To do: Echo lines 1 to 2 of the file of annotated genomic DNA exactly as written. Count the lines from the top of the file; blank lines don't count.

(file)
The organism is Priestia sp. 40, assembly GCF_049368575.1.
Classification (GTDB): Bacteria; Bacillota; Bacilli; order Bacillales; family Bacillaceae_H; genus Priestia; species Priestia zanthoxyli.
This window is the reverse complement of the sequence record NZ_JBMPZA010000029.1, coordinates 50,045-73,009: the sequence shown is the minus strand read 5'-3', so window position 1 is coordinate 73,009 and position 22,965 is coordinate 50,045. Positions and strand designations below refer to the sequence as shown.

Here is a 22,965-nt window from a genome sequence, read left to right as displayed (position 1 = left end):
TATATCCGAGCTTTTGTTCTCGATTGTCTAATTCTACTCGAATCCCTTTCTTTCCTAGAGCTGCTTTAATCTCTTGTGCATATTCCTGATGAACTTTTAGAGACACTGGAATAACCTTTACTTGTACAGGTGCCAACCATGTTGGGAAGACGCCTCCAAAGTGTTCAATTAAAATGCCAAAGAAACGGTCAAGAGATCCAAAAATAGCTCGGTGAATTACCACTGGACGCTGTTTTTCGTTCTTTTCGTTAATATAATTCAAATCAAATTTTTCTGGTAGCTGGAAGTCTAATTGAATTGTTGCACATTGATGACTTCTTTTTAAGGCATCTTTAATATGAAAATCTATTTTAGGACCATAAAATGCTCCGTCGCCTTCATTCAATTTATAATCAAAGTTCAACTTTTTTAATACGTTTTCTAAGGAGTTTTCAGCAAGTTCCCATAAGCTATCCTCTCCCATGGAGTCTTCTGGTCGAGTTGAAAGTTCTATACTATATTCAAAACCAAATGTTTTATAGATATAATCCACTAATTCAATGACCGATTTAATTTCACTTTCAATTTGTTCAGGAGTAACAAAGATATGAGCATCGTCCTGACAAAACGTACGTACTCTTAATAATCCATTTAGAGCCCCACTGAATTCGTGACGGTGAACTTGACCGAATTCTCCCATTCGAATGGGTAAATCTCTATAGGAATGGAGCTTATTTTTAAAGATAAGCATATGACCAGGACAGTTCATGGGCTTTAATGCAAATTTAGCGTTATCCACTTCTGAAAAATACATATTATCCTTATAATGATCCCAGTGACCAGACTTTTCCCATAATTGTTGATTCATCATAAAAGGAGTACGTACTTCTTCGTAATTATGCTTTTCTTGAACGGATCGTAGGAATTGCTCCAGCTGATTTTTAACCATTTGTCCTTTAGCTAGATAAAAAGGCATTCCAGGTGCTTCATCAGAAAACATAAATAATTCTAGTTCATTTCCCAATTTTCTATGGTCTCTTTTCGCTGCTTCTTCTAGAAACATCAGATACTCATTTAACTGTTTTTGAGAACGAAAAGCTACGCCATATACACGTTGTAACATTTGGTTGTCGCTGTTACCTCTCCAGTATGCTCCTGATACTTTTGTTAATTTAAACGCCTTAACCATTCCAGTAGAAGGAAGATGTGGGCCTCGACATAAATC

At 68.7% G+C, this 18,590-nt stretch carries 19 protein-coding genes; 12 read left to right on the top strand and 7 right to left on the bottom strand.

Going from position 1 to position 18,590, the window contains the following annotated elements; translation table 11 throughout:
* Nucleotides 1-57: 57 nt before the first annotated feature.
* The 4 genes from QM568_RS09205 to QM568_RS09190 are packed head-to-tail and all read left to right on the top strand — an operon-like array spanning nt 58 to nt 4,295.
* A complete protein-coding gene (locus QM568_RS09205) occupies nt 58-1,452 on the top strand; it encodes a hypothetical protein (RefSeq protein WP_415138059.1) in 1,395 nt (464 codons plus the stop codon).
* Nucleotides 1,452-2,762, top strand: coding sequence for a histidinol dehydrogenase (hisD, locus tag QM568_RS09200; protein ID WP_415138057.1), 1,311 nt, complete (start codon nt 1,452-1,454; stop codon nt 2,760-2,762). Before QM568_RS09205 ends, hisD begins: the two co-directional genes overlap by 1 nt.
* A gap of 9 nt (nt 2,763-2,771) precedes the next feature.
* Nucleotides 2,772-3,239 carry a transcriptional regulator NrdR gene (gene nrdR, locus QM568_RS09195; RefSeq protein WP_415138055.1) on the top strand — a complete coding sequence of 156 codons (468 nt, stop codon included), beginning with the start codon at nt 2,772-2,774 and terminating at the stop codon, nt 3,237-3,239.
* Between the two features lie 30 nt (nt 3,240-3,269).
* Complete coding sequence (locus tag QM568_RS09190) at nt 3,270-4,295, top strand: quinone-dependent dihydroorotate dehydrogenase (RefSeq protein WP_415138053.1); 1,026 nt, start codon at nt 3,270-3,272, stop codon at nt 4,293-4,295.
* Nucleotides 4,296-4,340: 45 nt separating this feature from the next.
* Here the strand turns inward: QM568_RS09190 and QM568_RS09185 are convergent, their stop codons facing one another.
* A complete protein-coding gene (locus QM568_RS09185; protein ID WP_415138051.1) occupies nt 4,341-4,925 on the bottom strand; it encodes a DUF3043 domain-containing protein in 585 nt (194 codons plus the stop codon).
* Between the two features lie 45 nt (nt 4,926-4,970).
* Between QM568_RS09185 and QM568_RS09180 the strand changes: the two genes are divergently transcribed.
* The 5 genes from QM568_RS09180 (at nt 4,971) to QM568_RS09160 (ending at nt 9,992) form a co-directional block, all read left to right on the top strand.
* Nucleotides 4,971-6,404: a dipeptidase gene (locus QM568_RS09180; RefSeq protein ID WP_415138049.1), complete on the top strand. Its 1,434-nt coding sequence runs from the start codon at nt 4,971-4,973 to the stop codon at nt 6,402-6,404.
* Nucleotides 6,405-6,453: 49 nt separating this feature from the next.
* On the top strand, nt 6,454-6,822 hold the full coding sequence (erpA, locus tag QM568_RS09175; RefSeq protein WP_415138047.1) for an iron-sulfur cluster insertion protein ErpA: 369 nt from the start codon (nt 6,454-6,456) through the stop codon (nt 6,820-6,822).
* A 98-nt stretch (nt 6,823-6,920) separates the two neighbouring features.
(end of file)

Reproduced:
The organism is Priestia sp. 40, assembly GCF_049368575.1.
Classification (GTDB): Bacteria; Bacillota; Bacilli; order Bacillales; family Bacillaceae_H; genus Priestia; species Priestia zanthoxyli.